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J Am Geriatr Soc. 2001 Apr;49(4):391-7.

Sleep apnea, delirium, depressed mood, cognition, and ADL ability after stroke.

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Department of Community Medicine and Rehabiltition, Geriatric Medicine, UmeƄ University, Sweden.



The incidence of sleep apnea and stroke increases with age. The aim of this study was to investigate the presence of sleep apnea after stroke and its relationship to delirium, depressed mood, cognitive functioning, ability to perform activities of daily living (ADLs), and psychiatric and behavior symptoms.


Cross-sectional study.


Geriatric stroke rehabilitation unit.


133 patients (78 women and 55 men, mean age 77.1 +/- 7.7 years) consecutively admitted to a geriatric stroke rehabilitation unit.


All patients underwent overnight respiratory sleep recordings at 23 +/- 7 days (range 11 to 41 days) after suffering a stroke. The patients were assessed using the Organic Brain Syndrome Scale, Montgomery-Asberg-Depression-Rating Scale, Mini-Mental State Examination (MMSE), and Barthel-ADL Index. Sleep apnea was defined as an apnea-hypopnea index (AHI) of 10 or more.


The median of the AHI for the studied sample (N = 133) was 13 (range 0-79; interquartile range 6-28). Fifty-nine percent fulfilled the criteria for sleep apnea; 52% with first-ever stroke had sleep apnea. More patients with sleep apnea than without were delirious, depressed, or more ADL-dependent. Sleep apnea patients also had a higher frequency of ischemic heart disease and had more often suffered from an earlier cerebral infarction. Multivariate analysis showed that obesity, low ADL scores, ischemic heart disease, and depressed mood were independently associated with sleep apnea. Low ADL scores, apnea-related hypoxemia, body mass index < or = 27, and impaired vision were independently associated with delirium. The presence of sleep apnea was not associated with any specific type of stroke or location of the brain lesion.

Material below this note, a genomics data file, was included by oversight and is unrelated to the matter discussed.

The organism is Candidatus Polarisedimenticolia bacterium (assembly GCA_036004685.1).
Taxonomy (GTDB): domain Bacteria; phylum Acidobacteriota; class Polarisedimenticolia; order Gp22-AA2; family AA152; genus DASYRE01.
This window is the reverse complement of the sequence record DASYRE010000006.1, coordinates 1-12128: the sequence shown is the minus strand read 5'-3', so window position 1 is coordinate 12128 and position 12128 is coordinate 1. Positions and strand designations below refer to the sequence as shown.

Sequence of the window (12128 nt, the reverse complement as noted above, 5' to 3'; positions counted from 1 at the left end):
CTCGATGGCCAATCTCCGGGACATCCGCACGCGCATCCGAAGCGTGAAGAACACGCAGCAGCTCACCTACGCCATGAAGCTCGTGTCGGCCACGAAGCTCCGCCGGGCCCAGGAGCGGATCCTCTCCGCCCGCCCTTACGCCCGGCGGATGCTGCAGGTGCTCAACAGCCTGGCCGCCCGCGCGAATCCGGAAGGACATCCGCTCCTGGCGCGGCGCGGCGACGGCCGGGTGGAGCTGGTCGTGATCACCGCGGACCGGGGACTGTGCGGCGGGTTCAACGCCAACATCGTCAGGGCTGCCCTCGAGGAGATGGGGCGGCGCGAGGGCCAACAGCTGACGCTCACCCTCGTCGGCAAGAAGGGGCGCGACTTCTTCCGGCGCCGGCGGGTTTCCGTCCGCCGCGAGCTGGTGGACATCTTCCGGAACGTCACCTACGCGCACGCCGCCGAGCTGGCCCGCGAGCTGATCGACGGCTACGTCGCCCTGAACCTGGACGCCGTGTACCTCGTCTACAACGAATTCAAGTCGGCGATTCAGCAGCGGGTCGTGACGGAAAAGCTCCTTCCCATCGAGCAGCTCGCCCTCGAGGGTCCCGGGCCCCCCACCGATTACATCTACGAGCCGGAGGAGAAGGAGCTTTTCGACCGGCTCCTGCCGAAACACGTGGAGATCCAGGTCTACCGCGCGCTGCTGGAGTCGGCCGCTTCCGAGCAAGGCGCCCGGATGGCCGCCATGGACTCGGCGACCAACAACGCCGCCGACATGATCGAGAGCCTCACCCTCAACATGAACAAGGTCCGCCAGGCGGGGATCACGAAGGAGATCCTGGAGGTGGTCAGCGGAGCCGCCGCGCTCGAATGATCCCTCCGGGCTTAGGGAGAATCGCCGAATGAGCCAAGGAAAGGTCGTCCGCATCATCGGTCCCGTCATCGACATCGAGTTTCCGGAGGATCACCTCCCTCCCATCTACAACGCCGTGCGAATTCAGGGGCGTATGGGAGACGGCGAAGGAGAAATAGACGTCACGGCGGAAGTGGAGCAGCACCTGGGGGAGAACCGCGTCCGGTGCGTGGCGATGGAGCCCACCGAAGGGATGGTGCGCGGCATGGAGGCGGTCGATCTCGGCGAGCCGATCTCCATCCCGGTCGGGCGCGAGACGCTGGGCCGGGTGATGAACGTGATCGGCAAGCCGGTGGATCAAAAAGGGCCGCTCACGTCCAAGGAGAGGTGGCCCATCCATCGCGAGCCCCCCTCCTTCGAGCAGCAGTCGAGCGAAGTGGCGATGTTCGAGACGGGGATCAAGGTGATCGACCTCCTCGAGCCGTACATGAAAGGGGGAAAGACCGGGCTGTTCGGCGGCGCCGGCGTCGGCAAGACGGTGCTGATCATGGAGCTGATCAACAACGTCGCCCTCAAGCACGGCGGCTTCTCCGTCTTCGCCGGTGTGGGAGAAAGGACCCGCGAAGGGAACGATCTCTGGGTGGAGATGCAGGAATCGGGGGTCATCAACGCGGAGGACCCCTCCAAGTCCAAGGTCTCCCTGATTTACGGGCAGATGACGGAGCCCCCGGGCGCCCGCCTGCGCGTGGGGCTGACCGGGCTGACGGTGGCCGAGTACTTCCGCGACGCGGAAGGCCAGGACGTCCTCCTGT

Sleep apnea is common in stroke patients and is associated with delirium, depressed mood, latency in reaction and in response to verbal stimuli, and impaired ADL ability. We suggest a trial investigating whether delirium, depressed mood, and ADL ability improve with nasal continuous positive airway pressure treatment of sleep apnea in stroke patients.

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